The recovery of the construction sector has finally gained some momentum, but competition remains fierce, and prices and profitability are still low.
- Construction activity finally picked up in 2016
- Still a high level of payment delays
- Larger players put pressure on subcontractors
The rebound of the French construction sector has finally gained momentum. According to the French Builders Association FFB (Fédération Française du Bâtiment), in 2016 French construction activity grew 1.9% in volume, after eight years of decline. The recovery was mainly driven by new residential construction activity, which increased 7.4% in 2016. In 2017 construction activity is forecast to increase 3.4%, driven by higher residential and commercial construction output. The on-going recovery is helped by tax exemptions for real estate investors, financial support for first-time buyers and persistently low interest rates. That said, the rebound remains fragile for the time being, as household purchasing power remains constrained and activity in the public building segment remains low due to public budget spending constraints.
Given the poor construction performance and low demand in previous years, it comes as no surprise that French construction businesses still face many difficulties. Competition is still fierce and prices and profitability remain low, although profit margin levels are expected to stabilise in 2017 due to the increased demand. However, major players keep putting pressure on their subcontractors, and despite the current upturn, banks still remain very selective with their loans, making access to short-term credit difficult. Due to the on-going difficulties in accessing short-term credit facilities, cash management remains a major issue for many mainly smaller construction businesses.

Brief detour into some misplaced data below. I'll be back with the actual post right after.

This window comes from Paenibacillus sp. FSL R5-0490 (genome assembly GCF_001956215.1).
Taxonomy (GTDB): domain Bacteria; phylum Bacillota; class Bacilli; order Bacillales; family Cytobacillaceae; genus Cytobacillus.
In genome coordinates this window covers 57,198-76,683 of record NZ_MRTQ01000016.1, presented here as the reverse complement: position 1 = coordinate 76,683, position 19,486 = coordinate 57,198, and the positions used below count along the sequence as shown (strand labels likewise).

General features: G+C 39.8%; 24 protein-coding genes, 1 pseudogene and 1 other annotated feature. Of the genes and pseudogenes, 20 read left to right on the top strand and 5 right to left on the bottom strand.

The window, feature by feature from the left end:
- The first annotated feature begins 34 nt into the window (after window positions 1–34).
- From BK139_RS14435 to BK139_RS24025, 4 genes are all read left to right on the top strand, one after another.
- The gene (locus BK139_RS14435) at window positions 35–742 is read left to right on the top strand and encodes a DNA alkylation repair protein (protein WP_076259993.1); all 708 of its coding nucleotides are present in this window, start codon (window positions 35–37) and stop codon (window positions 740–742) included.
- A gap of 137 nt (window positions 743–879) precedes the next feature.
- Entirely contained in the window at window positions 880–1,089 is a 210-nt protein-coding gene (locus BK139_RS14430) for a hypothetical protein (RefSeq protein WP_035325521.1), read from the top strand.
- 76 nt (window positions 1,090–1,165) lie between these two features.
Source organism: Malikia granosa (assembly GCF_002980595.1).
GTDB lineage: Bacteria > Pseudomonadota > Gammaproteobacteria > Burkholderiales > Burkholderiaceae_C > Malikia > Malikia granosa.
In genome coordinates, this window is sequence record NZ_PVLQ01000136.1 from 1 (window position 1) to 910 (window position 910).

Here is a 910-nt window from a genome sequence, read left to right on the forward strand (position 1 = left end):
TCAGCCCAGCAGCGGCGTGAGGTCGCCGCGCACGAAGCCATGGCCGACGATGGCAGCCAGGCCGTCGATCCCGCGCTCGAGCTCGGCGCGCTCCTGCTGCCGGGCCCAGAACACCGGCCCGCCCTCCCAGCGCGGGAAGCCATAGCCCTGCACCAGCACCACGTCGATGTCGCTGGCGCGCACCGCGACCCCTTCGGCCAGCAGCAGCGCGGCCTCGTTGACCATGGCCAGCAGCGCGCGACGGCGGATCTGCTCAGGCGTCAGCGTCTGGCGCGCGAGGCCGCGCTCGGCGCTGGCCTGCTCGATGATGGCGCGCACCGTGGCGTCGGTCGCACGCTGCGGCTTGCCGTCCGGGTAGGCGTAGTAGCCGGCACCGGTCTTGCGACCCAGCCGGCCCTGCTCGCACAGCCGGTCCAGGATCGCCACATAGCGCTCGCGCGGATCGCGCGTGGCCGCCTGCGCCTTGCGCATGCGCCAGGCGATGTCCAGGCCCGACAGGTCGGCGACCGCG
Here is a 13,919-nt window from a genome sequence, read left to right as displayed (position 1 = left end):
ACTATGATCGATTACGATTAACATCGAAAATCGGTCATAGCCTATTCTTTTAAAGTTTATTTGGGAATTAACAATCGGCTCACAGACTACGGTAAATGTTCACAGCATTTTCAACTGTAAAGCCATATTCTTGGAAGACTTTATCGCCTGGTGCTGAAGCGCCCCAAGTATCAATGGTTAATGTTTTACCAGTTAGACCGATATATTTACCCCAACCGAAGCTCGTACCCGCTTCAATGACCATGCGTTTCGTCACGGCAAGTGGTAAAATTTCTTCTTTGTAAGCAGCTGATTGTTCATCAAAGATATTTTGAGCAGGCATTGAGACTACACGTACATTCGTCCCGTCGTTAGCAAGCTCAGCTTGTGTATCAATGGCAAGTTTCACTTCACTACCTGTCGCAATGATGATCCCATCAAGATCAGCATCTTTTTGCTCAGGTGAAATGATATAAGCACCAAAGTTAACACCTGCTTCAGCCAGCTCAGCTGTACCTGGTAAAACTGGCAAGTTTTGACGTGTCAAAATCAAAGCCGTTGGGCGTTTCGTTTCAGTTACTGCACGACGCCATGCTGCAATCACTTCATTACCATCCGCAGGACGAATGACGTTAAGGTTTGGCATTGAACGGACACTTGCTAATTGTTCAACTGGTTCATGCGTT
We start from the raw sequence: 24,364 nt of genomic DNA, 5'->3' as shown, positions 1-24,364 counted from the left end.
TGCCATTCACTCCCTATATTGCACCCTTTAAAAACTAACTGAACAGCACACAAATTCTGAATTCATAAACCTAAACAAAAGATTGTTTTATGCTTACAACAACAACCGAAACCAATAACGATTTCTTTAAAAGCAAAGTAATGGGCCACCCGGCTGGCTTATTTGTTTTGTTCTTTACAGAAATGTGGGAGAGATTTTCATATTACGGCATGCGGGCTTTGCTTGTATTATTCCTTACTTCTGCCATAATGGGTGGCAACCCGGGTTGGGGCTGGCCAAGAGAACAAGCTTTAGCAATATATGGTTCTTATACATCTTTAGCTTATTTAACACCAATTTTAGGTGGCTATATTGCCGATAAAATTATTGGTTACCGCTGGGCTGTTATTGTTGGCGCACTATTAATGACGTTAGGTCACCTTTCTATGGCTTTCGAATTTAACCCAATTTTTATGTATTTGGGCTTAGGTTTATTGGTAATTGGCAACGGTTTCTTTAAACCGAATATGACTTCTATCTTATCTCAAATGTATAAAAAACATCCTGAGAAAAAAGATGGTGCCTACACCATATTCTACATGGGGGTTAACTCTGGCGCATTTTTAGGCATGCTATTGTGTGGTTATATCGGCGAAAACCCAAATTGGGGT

While non-payments in the construction sector have decreased in 2016, the level of NNPs remains fairly high, and payment experience over the past two years has been rather bad. Insolvencies finally decreased in 2016 after several years of yearly increases, and this positive trend is expected to continue in 2017, in line with increasing building activity. However, compared to other French industries the share of construction insolvencies remains high.
Despite the current rebound we remain cautious in our underwriting stance, but we continue to provide cover to our customers whenever it is reasonable and prudent to do so. We closely monitor and review buyers to anticipate potential risks to our customers.
We especially scrutinise construction businesses active in the public building subsector and the furnishing works segment (insulations works activities, plastering, joinery installation, plumbing, roof covering). Furnishing has suffered heavily during the downturn and still remains vulnerable despite the current increase of new housing, as furnishing work usually occur at the final stage of building activities.
We focus on the cash situation and loan facilities available to buyers, especially smaller and mid-sized companies. Several key financial indicators must be analysed: the level of activity, margins and ability to fund working capital requirements. High financial costs are a key indicator of potential pressure on cash.